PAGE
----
Second Act / Rosa Maria Rodriguez Torrado

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The Cuban government is a joke. They make us participate in elections in which we have to elect a member of their party to represent us to them? Judge and Jury? The conflict of interest mold has been broken!

The second act of the Cuban election parody occurred this Sunday, November 4. I’m not joking, nor do I place it under the comedy genre that it deserves; the truth is that we who are mocked make up the majority of the Cuban people. They entertain us with a low budget and badly written play, although it is well directed, and with excellent actors. And so it is justifiable that in violation of our civil rights, we respond with the caustic and harmless weapons within our reach, rather than continue to legitimize them for other reasons — among them officially directed intimidation — and the dirty and antidemocratic totalitarian games.

They have already elected in the second round from my own neighborhood, the municipal delegates that will offer the “ugly face” of executive inability to the demands of their constituency. They are controlled by the resources they have at their disposal and they distribute them with much propaganda, based on their needs and interest. They also continue to emphasize what they give us, which reminds me of the refrain “favor taken, favor defecated.” It is probable that in any country with a president who is a friend to Cuba – that is to the Cuban elite leadership — perhaps they lack no goods coming from us.

However, the delegates to the Popular Power popular power do not have the authority nor the capital to patch the streets of their locality, fix the burst pipes, replace neighborhood lighting, the park lamps or to repair a damaged sewer pipe and prevent pollution. The most important tasks of the elected will be to go to all the bureaucratic-partisan meetings with the basic purposes of “raising” the demands of the population of their territory on the one hand, and on the other, to listen to negative “justifications” of authorities.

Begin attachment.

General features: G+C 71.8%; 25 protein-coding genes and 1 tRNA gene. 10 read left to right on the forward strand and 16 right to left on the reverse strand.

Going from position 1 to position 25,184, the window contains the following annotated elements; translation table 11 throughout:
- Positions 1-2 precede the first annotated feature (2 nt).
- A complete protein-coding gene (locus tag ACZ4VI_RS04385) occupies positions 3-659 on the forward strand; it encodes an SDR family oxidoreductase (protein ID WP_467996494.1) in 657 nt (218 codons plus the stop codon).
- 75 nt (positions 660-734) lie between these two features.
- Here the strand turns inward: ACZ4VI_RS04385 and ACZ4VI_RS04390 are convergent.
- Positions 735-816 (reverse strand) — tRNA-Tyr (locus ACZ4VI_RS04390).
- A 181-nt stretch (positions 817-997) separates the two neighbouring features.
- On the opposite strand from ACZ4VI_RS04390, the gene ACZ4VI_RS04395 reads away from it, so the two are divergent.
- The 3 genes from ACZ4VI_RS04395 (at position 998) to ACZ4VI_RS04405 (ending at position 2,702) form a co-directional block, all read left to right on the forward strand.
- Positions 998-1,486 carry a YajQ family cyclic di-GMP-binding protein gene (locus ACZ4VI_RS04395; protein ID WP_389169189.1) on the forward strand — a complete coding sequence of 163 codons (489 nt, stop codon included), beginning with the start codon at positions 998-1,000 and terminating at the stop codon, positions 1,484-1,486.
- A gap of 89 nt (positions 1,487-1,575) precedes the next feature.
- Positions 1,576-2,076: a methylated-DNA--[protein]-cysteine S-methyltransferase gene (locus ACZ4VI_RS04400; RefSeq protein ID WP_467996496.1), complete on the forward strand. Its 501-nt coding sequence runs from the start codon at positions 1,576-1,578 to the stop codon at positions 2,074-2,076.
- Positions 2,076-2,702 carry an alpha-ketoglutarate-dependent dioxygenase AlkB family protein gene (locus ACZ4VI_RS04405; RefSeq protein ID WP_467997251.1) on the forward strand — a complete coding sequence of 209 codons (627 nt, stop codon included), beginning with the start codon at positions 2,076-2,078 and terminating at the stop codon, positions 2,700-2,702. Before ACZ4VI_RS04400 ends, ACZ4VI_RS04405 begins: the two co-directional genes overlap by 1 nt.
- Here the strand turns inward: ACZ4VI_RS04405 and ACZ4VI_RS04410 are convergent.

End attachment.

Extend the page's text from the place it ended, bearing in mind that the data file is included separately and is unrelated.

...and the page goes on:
The U.S. blockade facilitates the inadequacies of the unproductive and centralized sociopolitical and economic system that has anchored Cuba in backwardness; they use it to justify their inadequacies.

Many acquaintances and friends have always voted. They are fearful since there are hidden cameras placed in the voting booths. They leave their finger prints on the ballot to prevent annulment. Many ask if the rumor started in the office of the political police, but they are also fearful of risking their good citizenship status, which the authorities for sure would use to publicly scorn them through their organizational network.

The precedent exists of people who lost their jobs because they did not vote, or students who have been denied admission at the university, or expelled from school for the same reason. Of course, that unleashed long ago the submission of citizens to participate in the electoral process so that they can guarantee the well-being of their family. So, to make more effective their suspicions and thick files, the law does not mandate voting, but at any rate, they surreptitiously force people to vote. What a joke! No?

That’s why, between my friends and acquaintances, almost no one cares who are the candidates, and even less about who was elected, because at the end of the day, what’s the difference?

November 6 2012